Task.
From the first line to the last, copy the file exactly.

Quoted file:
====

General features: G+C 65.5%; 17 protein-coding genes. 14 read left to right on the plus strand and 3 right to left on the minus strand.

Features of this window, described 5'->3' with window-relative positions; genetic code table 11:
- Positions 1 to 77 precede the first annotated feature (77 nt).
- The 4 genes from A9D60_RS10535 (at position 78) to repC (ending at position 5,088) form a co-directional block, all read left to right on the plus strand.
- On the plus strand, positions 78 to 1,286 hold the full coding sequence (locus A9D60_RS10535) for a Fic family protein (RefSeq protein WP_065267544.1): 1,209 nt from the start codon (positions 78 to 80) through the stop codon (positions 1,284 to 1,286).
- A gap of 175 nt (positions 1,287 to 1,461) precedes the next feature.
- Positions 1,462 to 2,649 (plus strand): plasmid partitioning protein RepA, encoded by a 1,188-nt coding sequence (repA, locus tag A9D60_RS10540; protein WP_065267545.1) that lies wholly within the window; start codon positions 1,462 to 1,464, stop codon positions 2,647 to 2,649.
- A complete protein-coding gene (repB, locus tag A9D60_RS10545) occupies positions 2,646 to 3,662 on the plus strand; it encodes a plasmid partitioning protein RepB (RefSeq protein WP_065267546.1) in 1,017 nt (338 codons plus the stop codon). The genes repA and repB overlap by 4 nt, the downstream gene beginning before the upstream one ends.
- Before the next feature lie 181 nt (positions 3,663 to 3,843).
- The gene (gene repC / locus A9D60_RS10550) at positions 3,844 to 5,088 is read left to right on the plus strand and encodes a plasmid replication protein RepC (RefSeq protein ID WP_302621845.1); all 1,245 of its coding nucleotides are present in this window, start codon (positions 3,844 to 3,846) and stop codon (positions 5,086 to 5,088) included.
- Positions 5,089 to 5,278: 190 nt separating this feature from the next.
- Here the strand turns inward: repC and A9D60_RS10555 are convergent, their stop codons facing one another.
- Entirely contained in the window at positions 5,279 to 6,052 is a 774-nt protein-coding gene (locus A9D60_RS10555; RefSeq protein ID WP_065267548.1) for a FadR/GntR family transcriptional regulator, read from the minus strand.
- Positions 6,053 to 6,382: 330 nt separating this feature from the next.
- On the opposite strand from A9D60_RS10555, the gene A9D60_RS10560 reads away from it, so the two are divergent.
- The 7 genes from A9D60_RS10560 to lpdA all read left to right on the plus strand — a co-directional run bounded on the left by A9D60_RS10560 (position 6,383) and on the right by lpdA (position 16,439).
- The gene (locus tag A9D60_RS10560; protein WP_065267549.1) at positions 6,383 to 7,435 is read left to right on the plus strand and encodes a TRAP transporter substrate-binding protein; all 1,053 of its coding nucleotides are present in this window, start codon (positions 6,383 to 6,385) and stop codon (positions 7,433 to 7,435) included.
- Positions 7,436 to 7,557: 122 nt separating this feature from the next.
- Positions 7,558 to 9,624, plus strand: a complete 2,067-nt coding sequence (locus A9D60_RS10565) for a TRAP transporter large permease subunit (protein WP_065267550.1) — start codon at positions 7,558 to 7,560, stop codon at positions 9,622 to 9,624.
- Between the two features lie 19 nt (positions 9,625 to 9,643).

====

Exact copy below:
General features: G+C 65.5%; 17 protein-coding genes. 14 read left to right on the plus strand and 3 right to left on the minus strand.

Features of this window, described 5'->3' with window-relative positions; genetic code table 11:
- Positions 1 to 77 precede the first annotated feature (77 nt).
- The 4 genes from A9D60_RS10535 (at position 78) to repC (ending at position 5,088) form a co-directional block, all read left to right on the plus strand.
- On the plus strand, positions 78 to 1,286 hold the full coding sequence (locus A9D60_RS10535) for a Fic family protein (RefSeq protein WP_065267544.1): 1,209 nt from the start codon (positions 78 to 80) through the stop codon (positions 1,284 to 1,286).
- A gap of 175 nt (positions 1,287 to 1,461) precedes the next feature.
- Positions 1,462 to 2,649 (plus strand): plasmid partitioning protein RepA, encoded by a 1,188-nt coding sequence (repA, locus tag A9D60_RS10540; protein WP_065267545.1) that lies wholly within the window; start codon positions 1,462 to 1,464, stop codon positions 2,647 to 2,649.
- A complete protein-coding gene (repB, locus tag A9D60_RS10545) occupies positions 2,646 to 3,662 on the plus strand; it encodes a plasmid partitioning protein RepB (RefSeq protein WP_065267546.1) in 1,017 nt (338 codons plus the stop codon). The genes repA and repB overlap by 4 nt, the downstream gene beginning before the upstream one ends.
- Before the next feature lie 181 nt (positions 3,663 to 3,843).
- The gene (gene repC / locus A9D60_RS10550) at positions 3,844 to 5,088 is read left to right on the plus strand and encodes a plasmid replication protein RepC (RefSeq protein ID WP_302621845.1); all 1,245 of its coding nucleotides are present in this window, start codon (positions 3,844 to 3,846) and stop codon (positions 5,086 to 5,088) included.
- Positions 5,089 to 5,278: 190 nt separating this feature from the next.
- Here the strand turns inward: repC and A9D60_RS10555 are convergent, their stop codons facing one another.
- Entirely contained in the window at positions 5,279 to 6,052 is a 774-nt protein-coding gene (locus A9D60_RS10555; RefSeq protein ID WP_065267548.1) for a FadR/GntR family transcriptional regulator, read from the minus strand.
- Positions 6,053 to 6,382: 330 nt separating this feature from the next.
- On the opposite strand from A9D60_RS10555, the gene A9D60_RS10560 reads away from it, so the two are divergent.
- The 7 genes from A9D60_RS10560 to lpdA all read left to right on the plus strand — a co-directional run bounded on the left by A9D60_RS10560 (position 6,383) and on the right by lpdA (position 16,439).
- The gene (locus tag A9D60_RS10560; protein WP_065267549.1) at positions 6,383 to 7,435 is read left to right on the plus strand and encodes a TRAP transporter substrate-binding protein; all 1,053 of its coding nucleotides are present in this window, start codon (positions 6,383 to 6,385) and stop codon (positions 7,433 to 7,435) included.
- Positions 7,436 to 7,557: 122 nt separating this feature from the next.
- Positions 7,558 to 9,624, plus strand: a complete 2,067-nt coding sequence (locus A9D60_RS10565) for a TRAP transporter large permease subunit (protein WP_065267550.1) — start codon at positions 7,558 to 7,560, stop codon at positions 9,622 to 9,624.
- Between the two features lie 19 nt (positions 9,625 to 9,643).